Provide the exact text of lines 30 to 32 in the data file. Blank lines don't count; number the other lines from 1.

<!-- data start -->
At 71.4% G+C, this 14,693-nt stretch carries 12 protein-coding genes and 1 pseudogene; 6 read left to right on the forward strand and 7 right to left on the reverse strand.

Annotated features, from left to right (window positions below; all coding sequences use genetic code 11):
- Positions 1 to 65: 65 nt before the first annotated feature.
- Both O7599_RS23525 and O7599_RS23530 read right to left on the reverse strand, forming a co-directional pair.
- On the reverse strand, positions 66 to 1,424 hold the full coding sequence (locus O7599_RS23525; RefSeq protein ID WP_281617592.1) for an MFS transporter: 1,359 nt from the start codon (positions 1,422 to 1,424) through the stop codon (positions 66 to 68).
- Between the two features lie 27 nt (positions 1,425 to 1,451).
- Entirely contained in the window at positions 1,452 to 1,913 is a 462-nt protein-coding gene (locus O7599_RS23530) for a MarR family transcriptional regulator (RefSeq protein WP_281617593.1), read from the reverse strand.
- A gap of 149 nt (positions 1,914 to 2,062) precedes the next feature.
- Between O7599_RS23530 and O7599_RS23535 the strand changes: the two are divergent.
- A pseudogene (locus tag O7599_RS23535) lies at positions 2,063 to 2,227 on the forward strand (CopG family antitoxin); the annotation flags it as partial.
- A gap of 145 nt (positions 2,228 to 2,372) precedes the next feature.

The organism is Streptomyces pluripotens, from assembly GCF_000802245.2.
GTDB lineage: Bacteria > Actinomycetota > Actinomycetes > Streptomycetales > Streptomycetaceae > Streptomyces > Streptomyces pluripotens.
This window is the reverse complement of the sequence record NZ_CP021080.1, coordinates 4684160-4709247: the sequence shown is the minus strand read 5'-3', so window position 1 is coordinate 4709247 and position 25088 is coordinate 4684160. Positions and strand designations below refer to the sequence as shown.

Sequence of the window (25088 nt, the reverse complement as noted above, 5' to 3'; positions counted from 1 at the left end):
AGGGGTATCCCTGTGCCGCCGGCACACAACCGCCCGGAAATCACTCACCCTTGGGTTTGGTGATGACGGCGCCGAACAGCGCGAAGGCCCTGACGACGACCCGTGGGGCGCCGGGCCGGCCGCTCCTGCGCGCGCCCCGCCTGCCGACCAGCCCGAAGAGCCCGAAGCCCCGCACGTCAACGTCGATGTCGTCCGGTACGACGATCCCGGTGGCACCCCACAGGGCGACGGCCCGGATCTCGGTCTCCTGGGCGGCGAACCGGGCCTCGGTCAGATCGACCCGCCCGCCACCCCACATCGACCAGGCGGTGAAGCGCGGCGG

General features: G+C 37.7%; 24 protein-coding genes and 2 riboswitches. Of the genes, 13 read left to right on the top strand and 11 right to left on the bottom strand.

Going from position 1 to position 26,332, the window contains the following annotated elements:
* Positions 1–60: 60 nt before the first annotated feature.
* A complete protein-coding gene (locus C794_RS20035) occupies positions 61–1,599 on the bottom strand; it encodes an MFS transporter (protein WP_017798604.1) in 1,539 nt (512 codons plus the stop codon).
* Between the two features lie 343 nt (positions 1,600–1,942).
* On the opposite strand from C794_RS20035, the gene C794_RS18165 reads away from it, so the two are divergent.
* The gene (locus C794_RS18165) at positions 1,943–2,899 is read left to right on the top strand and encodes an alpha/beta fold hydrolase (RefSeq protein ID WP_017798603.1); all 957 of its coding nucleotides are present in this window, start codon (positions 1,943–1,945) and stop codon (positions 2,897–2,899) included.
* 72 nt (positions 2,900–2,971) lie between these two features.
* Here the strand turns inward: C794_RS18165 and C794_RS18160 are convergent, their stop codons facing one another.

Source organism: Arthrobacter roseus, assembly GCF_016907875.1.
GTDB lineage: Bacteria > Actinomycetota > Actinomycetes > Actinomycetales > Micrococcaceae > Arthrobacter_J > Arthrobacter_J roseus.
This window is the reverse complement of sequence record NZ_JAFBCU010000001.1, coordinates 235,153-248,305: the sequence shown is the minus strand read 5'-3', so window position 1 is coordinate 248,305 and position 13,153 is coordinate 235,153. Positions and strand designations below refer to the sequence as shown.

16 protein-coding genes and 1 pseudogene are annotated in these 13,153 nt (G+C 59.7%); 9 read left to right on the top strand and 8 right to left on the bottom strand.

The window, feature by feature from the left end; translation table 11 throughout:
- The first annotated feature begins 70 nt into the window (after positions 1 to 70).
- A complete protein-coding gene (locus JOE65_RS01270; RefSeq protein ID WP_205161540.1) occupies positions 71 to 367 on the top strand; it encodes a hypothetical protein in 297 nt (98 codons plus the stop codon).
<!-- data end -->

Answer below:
The window, feature by feature from the left end; translation table 11 throughout:
- The first annotated feature begins 70 nt into the window (after positions 1 to 70).
- A complete protein-coding gene (locus JOE65_RS01270; RefSeq protein ID WP_205161540.1) occupies positions 71 to 367 on the top strand; it encodes a hypothetical protein in 297 nt (98 codons plus the stop codon).